Investors have no shortage of data for analyzing U.S. equity put-option writing strategies. Since 2007 the Chicago Board Options Exchange (CBOE) has been publishing daily pricing data for its S&P 500 PutWrite Index (PUT), which measures the performance of a hypothetical strategy that sells cash-collateralized S&P 500 put options. Its modelled historical pricing data stretches back as far as June 1986. Importantly, CBOE has also provided historical data for its Russell 2000 PutWrite Index (PUTR) back to 2001 for some time.
But what if the same investors analyzing U.S. equity put-option writing strategies want to consider the benefits of a global or non-U.S. put-writing strategy? Can they just assume that the relationship between the S&P 500 and the PUT index would be replicated elsewhere? Or are the results from the U.S. equity markets skewing their view of what a non-U.S. put-writing strategy looks like?
Until July this year, that question was very difficult to answer objectively. Now, however, CBOE has officially launched new PutWrite option strategy indices on the MSCI Emerging Markets (PXEF) and the MSCI EAFE Indices (PXEA), with historical data back to April 2006. We believe this marks a new phase in the development of index option strategies and furthers the potential for broader adoption of put-write strategies by institutions, consultants and intermediaries.
As well as providing performance data for these two additional regions, these indices make it possible to build a proxy global index by combining PXEF and PXEA with the existing PUT data. For our hypothetical global portfolio, we allocate 50% to PUT, 35% to PXEA and 15% to PXEF.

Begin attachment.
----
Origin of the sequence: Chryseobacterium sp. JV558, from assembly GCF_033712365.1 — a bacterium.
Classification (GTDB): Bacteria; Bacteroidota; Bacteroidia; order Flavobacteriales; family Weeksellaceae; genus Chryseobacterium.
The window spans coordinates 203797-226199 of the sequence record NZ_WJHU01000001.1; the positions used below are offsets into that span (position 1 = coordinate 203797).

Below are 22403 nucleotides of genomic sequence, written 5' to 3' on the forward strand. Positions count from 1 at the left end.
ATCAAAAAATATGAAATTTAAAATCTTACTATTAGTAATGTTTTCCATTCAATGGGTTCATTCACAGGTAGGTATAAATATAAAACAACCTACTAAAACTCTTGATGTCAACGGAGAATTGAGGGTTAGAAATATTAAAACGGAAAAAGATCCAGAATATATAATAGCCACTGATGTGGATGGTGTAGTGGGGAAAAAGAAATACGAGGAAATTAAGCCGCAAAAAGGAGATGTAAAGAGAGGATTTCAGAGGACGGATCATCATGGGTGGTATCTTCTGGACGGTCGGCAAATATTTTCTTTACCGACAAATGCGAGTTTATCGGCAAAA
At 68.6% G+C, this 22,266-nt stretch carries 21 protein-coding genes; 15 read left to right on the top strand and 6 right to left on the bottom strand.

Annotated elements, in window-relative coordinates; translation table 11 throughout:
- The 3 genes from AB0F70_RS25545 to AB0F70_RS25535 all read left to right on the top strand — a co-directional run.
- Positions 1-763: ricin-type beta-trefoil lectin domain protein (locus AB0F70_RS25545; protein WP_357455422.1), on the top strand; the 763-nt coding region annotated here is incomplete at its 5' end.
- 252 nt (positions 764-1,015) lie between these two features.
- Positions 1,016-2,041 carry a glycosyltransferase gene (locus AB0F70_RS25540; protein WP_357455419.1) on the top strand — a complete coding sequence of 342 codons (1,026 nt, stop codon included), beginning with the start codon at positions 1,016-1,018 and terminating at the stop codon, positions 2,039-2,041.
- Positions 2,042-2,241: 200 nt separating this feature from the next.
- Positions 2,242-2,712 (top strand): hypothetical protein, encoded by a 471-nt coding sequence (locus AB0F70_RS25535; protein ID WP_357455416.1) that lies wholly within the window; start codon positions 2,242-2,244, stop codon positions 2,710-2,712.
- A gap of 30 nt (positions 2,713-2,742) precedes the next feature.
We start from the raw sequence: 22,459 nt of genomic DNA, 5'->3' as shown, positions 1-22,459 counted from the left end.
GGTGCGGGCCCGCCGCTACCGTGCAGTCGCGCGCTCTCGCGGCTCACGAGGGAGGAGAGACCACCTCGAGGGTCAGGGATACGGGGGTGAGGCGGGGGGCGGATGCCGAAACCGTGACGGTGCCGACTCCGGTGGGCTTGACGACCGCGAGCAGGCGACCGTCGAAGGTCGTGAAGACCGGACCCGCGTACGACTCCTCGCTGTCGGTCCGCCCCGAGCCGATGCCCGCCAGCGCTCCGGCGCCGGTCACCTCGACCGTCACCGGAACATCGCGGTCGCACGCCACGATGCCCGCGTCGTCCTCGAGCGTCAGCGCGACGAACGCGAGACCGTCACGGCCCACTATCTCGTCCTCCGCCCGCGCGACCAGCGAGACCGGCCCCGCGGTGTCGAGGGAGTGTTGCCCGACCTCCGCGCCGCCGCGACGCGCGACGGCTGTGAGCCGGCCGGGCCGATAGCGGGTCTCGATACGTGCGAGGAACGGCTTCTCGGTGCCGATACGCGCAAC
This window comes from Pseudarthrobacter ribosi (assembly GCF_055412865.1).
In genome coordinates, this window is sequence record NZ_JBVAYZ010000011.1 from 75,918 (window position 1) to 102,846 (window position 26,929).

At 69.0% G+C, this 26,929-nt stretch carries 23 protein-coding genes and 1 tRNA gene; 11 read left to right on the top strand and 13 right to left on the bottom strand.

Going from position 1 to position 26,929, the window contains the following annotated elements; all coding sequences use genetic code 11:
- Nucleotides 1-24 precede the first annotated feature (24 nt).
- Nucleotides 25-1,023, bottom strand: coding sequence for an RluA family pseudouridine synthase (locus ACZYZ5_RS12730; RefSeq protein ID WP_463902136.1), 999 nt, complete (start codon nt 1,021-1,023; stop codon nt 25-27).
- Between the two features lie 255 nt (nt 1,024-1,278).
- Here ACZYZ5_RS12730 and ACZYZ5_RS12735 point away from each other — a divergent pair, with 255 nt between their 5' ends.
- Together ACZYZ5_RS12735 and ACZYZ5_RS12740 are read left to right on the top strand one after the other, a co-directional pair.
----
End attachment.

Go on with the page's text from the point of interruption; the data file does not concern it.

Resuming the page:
How does the performance of these new indices relate to the performance of their equity counterpart indices?
The chart and table below show how the divergence between the S&P 500 and the PUT index results is markedly different than the comparable differences between the MSCI EAFE and MSCI EM index pairs. In emerging markets and non-U.S. developed markets, a put-writing strategy appears to have improved risk-adjusted return relative to the counterpart equity indices, whereas in the U.S. the opposite is the case.
PutWrite and Equity Index Return vs. Risk, March 2006 – July 2019
|Model Global PutWrite Benchmark||MSCI ACWI Index||CBOE S&P 500 PutWrite (PUT)||S&P 500 Index (SPX)||CBOE MSCI EAFE PutWrite (PXEA)||iShares MSCI EAFE ETF (EFA)||CBOE MSCI EM PutWrite (PXEF)||iShares MSCI EM ETF (EEM)|
|Annual Return (%)||5.0||5.7||6.3%||8.7%||2.5%||3.0%||6.0%||3.7%|
|Beta to Underlier||0.61||1.00||0.64||1.00||0.57||1.00||0.52||1.00|
|Max Drawdown (%)||-34.6||-54.9||-32.7||-50.9||-38.4||-57.4||-37.0||-60.4|
|Up-Mkt. Cap. (%)||59||100||62||100||54||100||52||100|
|Down-Mkt. Cap (%)||50||100||56||100||50||100||37||100|
Source: Bloomberg. Model Global PutWrite Index consists of 50% S&P 500 PutWrite, 35% MSCI EAFE PutWrite and 15% MSCI EM PutWrite, rebalanced monthly. Indexes are unmanaged and are not available for direct investment. Returns are shown net of fees.
The introduction of the new option strategy indexes enables institutional investors, consultants and intermediaries to observe the risk-reward tradeoffs of put-writing across global equity exposures. The indexes also provide independent, rules-based global option strategy inputs for comparison with traditional low-volatility and hedged-equity strategies in asset allocation studies. Most importantly, we now have objective benchmarks against which to measure the performance of active put-option writing strategies, such as those offered by Neuberger Berman. The fact that the “passive” strategies differ so much from one region to the next underlines the importance of those benchmarks.
We believe the objective and formal validation of the put-writing strategy at the global level will help build momentum for long-term investors to consider these “alternative”, cost-effective approaches to equity exposure.